Monica teaches, Steve's a photographer. They've dated more than two years. They're arguing, and she leaves for her apartment, only to return in a few minutes to say they should stop seeing each other. A few days later, they're back together, but within two hours, he takes offense at an off-hand remark, and the separation starts in earnest. They see other people, then, out of the blue, Steve asks Monica to marry him. She says yes, and a time of ecstasy begins: they interview strangers, asking them what makes a marriage work, and she moves in with him. Then comes the wedding, and when Steve freezes, anger rends the relationship again. Can harmony return?
Steve (Russell Crowe) and Monica (Salma Hayek) make a dreadful couple. Something about Monica, a teacher, turns Steve, a photographer, into an insensitive jerk. Steve's behavior makes Monica clingy and hysterical. When the romantic "dramedy" Breaking Up
opens, Steve and Monica are doing just that--breaking up. But every time they break up, one of them breaks down and calls the other to suggest, "Let's get together for dinner and talk." By now, they're so hot for each other that they tumble right into bed. As Monica puts it, "As the relationship has deteriorated, we f*** like monkeys!" Breaking Up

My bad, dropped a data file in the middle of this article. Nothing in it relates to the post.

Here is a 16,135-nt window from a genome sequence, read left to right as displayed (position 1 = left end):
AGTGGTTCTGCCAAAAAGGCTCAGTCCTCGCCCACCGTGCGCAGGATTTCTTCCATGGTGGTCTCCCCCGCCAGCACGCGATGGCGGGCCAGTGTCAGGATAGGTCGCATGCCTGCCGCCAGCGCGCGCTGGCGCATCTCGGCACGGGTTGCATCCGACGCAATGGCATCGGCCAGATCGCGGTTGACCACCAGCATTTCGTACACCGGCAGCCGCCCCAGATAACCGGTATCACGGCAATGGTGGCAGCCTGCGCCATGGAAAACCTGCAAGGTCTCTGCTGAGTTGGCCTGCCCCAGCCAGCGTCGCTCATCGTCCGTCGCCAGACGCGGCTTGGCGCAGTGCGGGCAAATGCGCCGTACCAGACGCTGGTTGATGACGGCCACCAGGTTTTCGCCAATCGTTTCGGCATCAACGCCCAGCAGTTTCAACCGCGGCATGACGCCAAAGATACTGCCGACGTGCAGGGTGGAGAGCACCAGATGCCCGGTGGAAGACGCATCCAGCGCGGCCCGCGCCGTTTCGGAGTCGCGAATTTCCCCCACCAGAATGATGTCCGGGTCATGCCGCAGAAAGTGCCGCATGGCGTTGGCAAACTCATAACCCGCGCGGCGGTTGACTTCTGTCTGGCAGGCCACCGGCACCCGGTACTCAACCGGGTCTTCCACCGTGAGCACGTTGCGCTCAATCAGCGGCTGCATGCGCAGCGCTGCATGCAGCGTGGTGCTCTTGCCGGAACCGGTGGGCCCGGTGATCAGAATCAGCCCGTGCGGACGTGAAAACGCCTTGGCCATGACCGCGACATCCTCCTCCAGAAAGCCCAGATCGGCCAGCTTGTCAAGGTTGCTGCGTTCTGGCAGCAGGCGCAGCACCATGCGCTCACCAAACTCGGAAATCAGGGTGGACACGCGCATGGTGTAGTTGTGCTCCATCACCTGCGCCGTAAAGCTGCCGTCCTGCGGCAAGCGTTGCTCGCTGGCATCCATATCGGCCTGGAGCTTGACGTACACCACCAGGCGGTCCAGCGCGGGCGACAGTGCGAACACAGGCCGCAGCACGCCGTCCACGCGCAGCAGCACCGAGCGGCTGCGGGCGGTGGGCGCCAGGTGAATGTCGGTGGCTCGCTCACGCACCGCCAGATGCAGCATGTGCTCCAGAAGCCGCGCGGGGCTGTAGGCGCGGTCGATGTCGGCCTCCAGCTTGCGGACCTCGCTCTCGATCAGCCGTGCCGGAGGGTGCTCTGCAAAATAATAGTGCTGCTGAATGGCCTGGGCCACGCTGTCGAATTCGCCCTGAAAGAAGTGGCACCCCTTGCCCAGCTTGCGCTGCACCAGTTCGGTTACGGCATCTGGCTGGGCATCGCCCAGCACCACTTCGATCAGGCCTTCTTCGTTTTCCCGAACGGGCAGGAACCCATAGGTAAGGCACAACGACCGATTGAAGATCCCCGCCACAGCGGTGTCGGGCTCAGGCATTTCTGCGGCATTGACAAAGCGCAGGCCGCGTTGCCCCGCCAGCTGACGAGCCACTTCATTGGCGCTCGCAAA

is a very real portrait of an addictive love affair that strikes a decidedly familiar chord. How many of us have been through unhealthy relationships like this one? Crowe and Hayek are so credible that the movie is most compelling to watch. Their good times are achingly sweet. (When Crowe proposes marriage to Hayek in the back of a taxi, the heart of every female viewer is guaranteed to melt.) But can the good times make up for the bad? Using a mixture of filming techniques--montages, monologues, on-street interviews, plus straight-out dramatic scenes--director Robert Greenwald (The Burning Bed
), and Pulitzer Prize-winning screenwriter Michael Cristofer (The Shadow Box
), create a provocative, intimate, and erotic anatomy of the quintessential destructive relationship. --Laura Mirsky
--This text refers to an out of print or unavailable edition of this title.